-SGA Lobbying article
    -YouTube video of “World Enigma”
    -Feature article on Columbia soccer team

    10 New story ideas:
    -Manifest feature: What are student orgs doing to gear up for the big day? Sneak preview.
    -Profile on student org. Students Helping Honduras
    -Q & A w/ LGBT club
    -Picture feature: Spaces at Columbia (new 618 building, Hokin, etc.)
    -Article exploring why some orgs are more active than others/more successful? (ie. Why ethnic clubs have stronger following? Why some orgs. fall through? Maybe show how to fix that..)
    -Video footage of 80s Prom Night event
    -Manifest coverage: video, podcast, photos
    -Feature on ASO Call-a-thon that happened April 29
    -profile piece on the newly elected SGA board and their plans for the next year
    -Video footage of Fiction Writers At Lunch readings

    Content and Relationship to Audience
    Our audience is 18-25 year old men and women. They are undergraduate and graduate students attending Columbia College Chicago. The majority of our audience members have part-time jobs outside of school. Our target audience either lives on campus or within Chicago. Our audience members have goals set towards graduation and landing their ideal jobs.

    Our audience is mainly looking for news and event information online. They want to know what is going on around campus and they want to be able to come to one place to get all of the information. They will come to our site because we will make it easy for them to find exactly what they are looking for and keep the information as up to date as possible.

    Lauren Masterson, 21, a junior, is a fiction writing major. She goes online looking for information about what’s going on at Columbia, upcoming events she might want to attend and is especially interested in readings, speakers and free events. She really liked the idea of the site and the layout and the Twitter updates. She was more interested in the videos and the quick blurb stories than the long, feature stories. She said we could improve the site by adding more pictures and including more stories about fiction writing events because she feels the group is virtually ignored outside of the department. Overall, she said she would come back to the site and said it was nice to be able to come to one site and not have to follow various links like Columbia’s website. She also suggested adding a calendar feature to make it easier for people to see upcoming events.

    John Dagys, 22, a senior, is a sports reporting and writing major. When he goes online, he is most interested in news and sports. If he needs to find something at Columbia, he checks his Oasis account and then Columbia’s general website. The first thing on the site that caught his eye was the RSS feed connection to In The Loop. He thought that was a great way to connect to Columbia and the sidebar was prominently placed. He also really liked the Twitter feed because Twitter is so popular right now. He said there was definitely a need for a website like ours and he liked the layout with the tabs at the top to make it easy to navigate. He suggested making an additional sidebar that listed categories so people would be able to find posts more easily.

    Anthony Crocello, 22, a senior is a radio broadcasting and public relations major. He spends his time online looking at news and has not spent too much time on Columbia’s website. His first impression of our site was that it was well-polished and attractive. He enjoyed the multi-media elements, especially the Twitter feed. He said every website should have something like Twitter to make it easier to communicate with the site’s users. To improve the site, he suggested making the mission statement clearer and easier for people to see when they first come to the site. He also suggested covering more sports events since the college tends to ignore the sports teams and most people do not even know they exist. Overall, he thought the site was great, easy to navigate and very colorful.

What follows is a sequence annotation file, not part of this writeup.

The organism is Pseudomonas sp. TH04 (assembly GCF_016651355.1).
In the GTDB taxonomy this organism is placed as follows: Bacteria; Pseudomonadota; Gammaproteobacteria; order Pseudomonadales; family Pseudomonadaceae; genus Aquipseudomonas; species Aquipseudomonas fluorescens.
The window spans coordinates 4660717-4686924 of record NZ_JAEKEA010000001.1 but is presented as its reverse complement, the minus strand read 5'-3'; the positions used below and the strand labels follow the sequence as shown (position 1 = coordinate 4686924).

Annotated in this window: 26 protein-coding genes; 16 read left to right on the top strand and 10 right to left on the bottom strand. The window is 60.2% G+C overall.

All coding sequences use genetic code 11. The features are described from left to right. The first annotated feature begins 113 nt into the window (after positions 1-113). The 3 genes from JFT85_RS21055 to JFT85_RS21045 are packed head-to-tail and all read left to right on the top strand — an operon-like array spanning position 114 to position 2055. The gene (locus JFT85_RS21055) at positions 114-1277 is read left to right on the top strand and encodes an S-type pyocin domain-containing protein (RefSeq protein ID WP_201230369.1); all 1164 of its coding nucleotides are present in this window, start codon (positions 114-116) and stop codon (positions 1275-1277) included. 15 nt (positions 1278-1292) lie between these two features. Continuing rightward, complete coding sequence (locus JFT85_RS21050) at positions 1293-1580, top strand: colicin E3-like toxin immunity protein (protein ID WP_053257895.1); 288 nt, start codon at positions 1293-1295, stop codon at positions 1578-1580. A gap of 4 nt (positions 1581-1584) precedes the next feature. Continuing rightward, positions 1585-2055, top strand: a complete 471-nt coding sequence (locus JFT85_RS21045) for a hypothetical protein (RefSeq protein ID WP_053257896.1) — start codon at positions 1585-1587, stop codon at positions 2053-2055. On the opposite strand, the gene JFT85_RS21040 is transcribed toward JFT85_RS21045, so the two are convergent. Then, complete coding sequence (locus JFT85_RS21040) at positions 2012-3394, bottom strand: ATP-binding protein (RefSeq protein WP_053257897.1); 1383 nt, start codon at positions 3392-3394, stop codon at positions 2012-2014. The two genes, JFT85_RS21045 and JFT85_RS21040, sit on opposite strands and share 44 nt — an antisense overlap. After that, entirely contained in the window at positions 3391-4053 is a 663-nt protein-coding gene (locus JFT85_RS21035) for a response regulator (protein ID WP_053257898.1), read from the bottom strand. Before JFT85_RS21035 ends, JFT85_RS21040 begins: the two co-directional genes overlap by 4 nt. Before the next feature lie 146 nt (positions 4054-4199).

Look And Feel
    –Why does your site look the way it does?
    The honest way to answer this question is that it’s still in the works. We’re still coming to terms with a lot of the programming and it’s taken many long frustrating hours to get as far as we have. The idea is there, however, and we feel it’s a good one. The site is easy to navigate and a quick glance can give the viewer quite a lot of information. It’s also designed to provide the audience with a quick, clear idea of what the site is and isn’t so they don’t have to waste their time searching for buried information of content that isn’t there at all. It’s also set up to be a starting point rather than an end point for people interested in student life at Columbia College. For this reason, the site is designed to function more like a bulletin board than a newspaper.

    –How does your site classify and display content?
    Content is classified in several ways, essentially breaking down the various interests of the student body. Each post is assigned a category that can be searched in the search bar on the top right corner of the site. The posts are usually short and the title itself should provide enough information to the viewer for them to determine whether or not to read further. Much of the event coverage is in the form of links to video or audio that the viewer can enjoy without reading through a lot of text. On the right side of the site are two widgets; the first displays an RSS feed from Columbia’s Loop site that viewers can link on for more information, the second is our Twitter feed. These widgets are in place to give a brief overview of what’s going on and where to find out more. They are there to direct people away, getting back to our idea of being a good starting point for information.

    –How can a user access the various pieces of content–is there a menu system that makes sense?